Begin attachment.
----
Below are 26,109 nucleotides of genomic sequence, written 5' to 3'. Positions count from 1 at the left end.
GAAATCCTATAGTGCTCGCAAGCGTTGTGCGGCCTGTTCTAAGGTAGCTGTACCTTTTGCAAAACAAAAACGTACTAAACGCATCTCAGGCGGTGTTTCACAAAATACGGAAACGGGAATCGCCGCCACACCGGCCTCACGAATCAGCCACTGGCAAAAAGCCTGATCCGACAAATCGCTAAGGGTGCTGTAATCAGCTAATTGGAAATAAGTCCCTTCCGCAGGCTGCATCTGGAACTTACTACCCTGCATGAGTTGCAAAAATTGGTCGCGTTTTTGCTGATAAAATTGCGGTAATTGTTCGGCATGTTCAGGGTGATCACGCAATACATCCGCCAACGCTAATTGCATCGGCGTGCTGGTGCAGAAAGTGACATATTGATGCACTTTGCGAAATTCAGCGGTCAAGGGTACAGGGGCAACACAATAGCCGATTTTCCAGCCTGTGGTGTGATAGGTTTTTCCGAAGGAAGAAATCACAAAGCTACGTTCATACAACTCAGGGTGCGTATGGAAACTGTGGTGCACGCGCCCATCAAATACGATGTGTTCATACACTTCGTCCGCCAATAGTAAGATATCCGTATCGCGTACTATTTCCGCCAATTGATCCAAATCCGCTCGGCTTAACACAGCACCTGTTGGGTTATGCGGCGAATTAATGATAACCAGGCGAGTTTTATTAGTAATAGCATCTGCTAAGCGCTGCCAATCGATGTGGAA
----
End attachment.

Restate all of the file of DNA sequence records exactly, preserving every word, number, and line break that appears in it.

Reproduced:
Below are 26,109 nucleotides of genomic sequence, written 5' to 3'. Positions count from 1 at the left end.
GAAATCCTATAGTGCTCGCAAGCGTTGTGCGGCCTGTTCTAAGGTAGCTGTACCTTTTGCAAAACAAAAACGTACTAAACGCATCTCAGGCGGTGTTTCACAAAATACGGAAACGGGAATCGCCGCCACACCGGCCTCACGAATCAGCCACTGGCAAAAAGCCTGATCCGACAAATCGCTAAGGGTGCTGTAATCAGCTAATTGGAAATAAGTCCCTTCCGCAGGCTGCATCTGGAACTTACTACCCTGCATGAGTTGCAAAAATTGGTCGCGTTTTTGCTGATAAAATTGCGGTAATTGTTCGGCATGTTCAGGGTGATCACGCAATACATCCGCCAACGCTAATTGCATCGGCGTGCTGGTGCAGAAAGTGACATATTGATGCACTTTGCGAAATTCAGCGGTCAAGGGTACAGGGGCAACACAATAGCCGATTTTCCAGCCTGTGGTGTGATAGGTTTTTCCGAAGGAAGAAATCACAAAGCTACGTTCATACAACTCAGGGTGCGTATGGAAACTGTGGTGCACGCGCCCATCAAATACGATGTGTTCATACACTTCGTCCGCCAATAGTAAGATATCCGTATCGCGTACTATTTCCGCCAATTGATCCAAATCCGCTCGGCTTAACACAGCACCTGTTGGGTTATGCGGCGAATTAATGATAACCAGGCGAGTTTTATTAGTAATAGCATCTGCTAAGCGCTGCCAATCGATGTGGAA